90 Minute Workshop Series
DID Peer Support - Can it work?
Isolation can feel an insurmountable mountain for people living with DID. Meeting others who share and really understand their reality can for some people become an important part of their lives. The presenters will facilitate a discussion about the advantages, disadvantages, barriers and challenges of DID Peer support. They will share their own experiences of forming friendships, starting and establishing a DID peer support group and helping to establish a NHS Focus Group.
Meeting someone who has DID can feel amazing, here is someone who really understands. Unfortunately, many relationships break down early on because not enough internal and external communication has taken place. The importance of enough parts understanding the purpose of the group, what is appropriate to share and what is not will help to prevent the all too familiar feelings of rejection, shame and humiliation being triggered.
Many aspects of the early days of a new group or making a new friend will mirror the early days of establishing a good therapeutic alliance.
Michele Jowett was eager to establish a group in Cornwall due to the lack of support available to people with DID in the county. Despite extensive promotion of the group, interest was disappointing although she received sufficient to start a small group. An initial meeting proved challenging given members’ disagreement over boundaries that proved unresolvable and resulted in the group disbanding.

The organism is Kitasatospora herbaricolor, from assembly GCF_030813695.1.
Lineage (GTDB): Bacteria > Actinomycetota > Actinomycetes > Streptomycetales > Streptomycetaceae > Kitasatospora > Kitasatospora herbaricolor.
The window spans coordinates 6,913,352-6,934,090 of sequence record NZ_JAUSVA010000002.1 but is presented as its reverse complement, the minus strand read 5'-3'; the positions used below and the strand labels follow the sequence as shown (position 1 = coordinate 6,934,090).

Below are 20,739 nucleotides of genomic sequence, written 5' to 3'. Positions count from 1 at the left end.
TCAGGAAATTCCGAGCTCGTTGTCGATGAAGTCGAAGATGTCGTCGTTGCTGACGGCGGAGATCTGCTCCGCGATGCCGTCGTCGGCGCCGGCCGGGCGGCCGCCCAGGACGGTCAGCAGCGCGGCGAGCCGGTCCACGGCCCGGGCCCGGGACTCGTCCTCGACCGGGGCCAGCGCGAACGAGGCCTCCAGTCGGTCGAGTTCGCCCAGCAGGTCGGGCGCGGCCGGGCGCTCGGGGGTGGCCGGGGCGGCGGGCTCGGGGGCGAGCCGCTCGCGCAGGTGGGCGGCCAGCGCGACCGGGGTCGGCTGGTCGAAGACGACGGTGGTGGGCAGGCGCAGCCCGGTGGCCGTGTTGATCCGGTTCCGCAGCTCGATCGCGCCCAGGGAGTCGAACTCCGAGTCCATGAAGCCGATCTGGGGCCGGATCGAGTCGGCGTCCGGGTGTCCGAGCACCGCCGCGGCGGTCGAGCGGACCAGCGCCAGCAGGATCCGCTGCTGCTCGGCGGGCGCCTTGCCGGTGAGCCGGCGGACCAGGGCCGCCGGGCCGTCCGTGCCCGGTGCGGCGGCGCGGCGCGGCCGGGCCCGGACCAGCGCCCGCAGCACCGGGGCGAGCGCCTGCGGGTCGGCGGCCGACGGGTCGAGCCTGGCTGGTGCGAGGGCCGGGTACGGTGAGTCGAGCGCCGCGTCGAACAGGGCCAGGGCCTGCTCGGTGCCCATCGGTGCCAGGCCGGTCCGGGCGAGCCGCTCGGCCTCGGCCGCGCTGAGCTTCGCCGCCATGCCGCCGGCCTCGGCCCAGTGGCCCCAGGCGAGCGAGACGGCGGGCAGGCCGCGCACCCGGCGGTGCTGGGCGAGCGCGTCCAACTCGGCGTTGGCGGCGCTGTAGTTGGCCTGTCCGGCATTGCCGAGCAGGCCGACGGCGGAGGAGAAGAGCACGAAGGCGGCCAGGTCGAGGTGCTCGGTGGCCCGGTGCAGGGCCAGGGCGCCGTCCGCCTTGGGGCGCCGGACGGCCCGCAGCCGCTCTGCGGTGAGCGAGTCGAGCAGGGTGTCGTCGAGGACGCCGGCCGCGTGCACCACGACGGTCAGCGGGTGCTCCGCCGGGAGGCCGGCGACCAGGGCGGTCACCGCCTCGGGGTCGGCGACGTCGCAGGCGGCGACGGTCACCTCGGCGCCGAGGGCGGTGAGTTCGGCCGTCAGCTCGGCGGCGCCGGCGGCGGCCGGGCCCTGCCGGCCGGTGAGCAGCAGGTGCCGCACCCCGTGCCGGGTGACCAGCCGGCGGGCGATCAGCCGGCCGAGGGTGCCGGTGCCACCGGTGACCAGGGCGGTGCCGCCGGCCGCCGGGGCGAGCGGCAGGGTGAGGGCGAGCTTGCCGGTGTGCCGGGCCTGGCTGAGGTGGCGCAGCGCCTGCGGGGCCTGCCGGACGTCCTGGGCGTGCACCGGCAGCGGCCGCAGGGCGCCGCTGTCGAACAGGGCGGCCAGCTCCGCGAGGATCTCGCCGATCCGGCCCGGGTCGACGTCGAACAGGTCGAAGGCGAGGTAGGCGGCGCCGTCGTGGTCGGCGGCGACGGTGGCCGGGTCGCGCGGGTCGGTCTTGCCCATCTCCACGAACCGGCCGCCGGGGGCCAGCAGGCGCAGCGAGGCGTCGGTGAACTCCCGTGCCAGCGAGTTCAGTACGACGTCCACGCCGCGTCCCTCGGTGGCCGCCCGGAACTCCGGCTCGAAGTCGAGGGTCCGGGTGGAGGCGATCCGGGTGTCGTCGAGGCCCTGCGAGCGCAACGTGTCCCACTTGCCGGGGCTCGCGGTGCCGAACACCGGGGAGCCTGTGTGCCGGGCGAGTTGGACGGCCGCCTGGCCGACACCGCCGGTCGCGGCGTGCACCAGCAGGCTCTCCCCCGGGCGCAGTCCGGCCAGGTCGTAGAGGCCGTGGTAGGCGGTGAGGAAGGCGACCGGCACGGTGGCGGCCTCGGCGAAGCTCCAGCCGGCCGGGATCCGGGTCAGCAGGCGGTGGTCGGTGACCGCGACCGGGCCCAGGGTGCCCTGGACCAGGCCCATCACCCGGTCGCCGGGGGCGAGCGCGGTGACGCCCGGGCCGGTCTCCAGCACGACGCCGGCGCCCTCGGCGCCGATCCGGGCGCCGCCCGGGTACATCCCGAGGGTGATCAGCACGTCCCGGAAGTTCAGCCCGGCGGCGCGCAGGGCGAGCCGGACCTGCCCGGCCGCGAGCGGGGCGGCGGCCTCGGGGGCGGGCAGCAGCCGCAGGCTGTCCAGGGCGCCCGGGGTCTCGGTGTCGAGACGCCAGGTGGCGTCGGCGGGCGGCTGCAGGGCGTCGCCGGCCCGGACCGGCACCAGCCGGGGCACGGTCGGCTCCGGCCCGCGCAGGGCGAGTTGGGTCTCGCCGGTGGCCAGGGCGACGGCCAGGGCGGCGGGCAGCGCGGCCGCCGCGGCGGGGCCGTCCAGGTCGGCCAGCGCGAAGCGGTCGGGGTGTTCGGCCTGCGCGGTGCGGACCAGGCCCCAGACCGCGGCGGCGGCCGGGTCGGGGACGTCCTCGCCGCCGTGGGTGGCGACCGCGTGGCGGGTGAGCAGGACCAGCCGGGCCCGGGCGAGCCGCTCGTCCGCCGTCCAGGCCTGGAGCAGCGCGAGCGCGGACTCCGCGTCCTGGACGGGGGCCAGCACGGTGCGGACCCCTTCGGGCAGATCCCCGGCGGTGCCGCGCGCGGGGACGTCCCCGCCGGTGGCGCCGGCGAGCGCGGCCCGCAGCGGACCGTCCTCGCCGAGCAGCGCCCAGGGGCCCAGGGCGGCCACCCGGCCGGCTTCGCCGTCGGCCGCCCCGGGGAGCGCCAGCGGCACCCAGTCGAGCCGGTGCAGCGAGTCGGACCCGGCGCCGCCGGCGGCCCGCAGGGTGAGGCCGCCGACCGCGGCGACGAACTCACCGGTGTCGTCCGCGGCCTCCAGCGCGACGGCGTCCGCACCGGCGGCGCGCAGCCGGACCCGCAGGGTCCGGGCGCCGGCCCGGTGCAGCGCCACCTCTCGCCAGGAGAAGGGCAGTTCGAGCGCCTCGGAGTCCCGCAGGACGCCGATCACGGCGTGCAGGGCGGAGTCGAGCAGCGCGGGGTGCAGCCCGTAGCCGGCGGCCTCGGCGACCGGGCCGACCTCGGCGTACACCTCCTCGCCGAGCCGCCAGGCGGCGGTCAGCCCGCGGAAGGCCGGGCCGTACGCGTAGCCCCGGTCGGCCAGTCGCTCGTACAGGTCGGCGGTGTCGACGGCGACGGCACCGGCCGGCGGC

Unable to summon enough interest to form another group, Michele focused her energies on meeting with individuals who were looking to meet others with DID but these relationships also floundered due to an inability once again to adhere to the boundaries.
Although these initial experiences proved disappointing, they were also a learning curve and have not dented Michele’s resolve to form a group and hopefully meet others who have similar experiences.
Michele is training to be a psychotherapist and has a special interest in working in the dissociative field. She presented at a dissociation and dissociative disorders conference in January 2017 as a person with lived experience of DID. Her qualifications to date include OU Introduction to Counselling; CPCAB level 3 certificate in counselling studies; FdA counselling studies degree with distinction and diplomas in Professional Therapeutic Counselling and Eating Disorders. Michele is currently studying for her Advanced diploma in counselling level 4. She is a bereavement volunteer for Cruse and finds working intimately with people’s grief incredibly rewarding and an enormous privilege.
Melanie Goodwin is a trustee and trainer for FPP and has been an active member of two groups. She helped to establish a third that is now thriving in its fourth year. She has got a lot from these experiences and hopes others will do likewise.